Owned and operated by the State of Montana, Del Bonita / Whetstone International Airport is also accessible from the Canadian side.

There is a customs post at the west end of the airfield.

Coronach / Scobey Border Station Airport, MT

Here is another trail that runs exactly along the border. Coronach / Scobey border station The aerodrome should not be confused with the Scobey 9S2 airport located a few kilometers further south and with a paved runway.

This airport is classified as an official port of entry by Canada, although the grand total of 10 operations it handled during the year 2019 surely does not give much work to the staff of the adjacent border post.

Coutts / Ross International Airport, Montana

Aircraft can access the unpaved runway at Coutts / Ross Airfield from the United States and Canada, as the border cuts it in the middle.

Traffic here is also minimal, with less than a dozen movements per year (according to 2019 data).

Peace Garden International Airport, North Dakota

Aptly named after a nearby park that was established in 1932 to celebrate the friendship between Canada and the United States, most of the Peace Garden International Airport, including the runway and main facilities, is located on American soil.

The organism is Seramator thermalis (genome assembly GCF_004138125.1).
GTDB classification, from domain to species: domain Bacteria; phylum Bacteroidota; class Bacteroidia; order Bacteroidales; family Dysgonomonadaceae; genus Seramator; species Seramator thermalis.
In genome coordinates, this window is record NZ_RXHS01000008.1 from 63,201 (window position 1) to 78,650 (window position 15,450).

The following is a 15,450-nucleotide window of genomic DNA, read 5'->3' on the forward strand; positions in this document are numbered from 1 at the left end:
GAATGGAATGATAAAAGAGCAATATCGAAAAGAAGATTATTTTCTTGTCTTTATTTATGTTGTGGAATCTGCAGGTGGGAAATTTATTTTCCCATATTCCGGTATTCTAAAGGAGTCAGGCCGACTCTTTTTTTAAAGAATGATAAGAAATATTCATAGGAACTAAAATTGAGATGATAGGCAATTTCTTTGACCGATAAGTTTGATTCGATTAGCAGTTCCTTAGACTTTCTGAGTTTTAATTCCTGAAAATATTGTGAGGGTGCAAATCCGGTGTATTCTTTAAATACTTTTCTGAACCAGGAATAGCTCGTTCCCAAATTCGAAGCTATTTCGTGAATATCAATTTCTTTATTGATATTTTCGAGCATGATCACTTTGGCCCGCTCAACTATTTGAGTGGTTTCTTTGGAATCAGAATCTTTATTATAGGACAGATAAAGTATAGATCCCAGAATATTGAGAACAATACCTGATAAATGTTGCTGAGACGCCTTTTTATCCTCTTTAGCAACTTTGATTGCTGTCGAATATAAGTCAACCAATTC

However, part of the apron extends to the Canadian side of the border, allowing aircraft to operate to and from Canada as well.

Piney-Pinecreek Border Airport, Minnesota

The double-barreled name of Piney-Pinecreek refers to the joint use of the airport by the cities of Pinecreek, Minnesota, and Piney, Manitoba.

Unlike neighboring airports, this one has an asphalt runway that once stopped just before the border. It was the need in the 1970s to extend the runway to accommodate larger machines that led the airport to crawl north (the southern perimeter was already delimited by an existing road), becoming, in the process, a binational airport.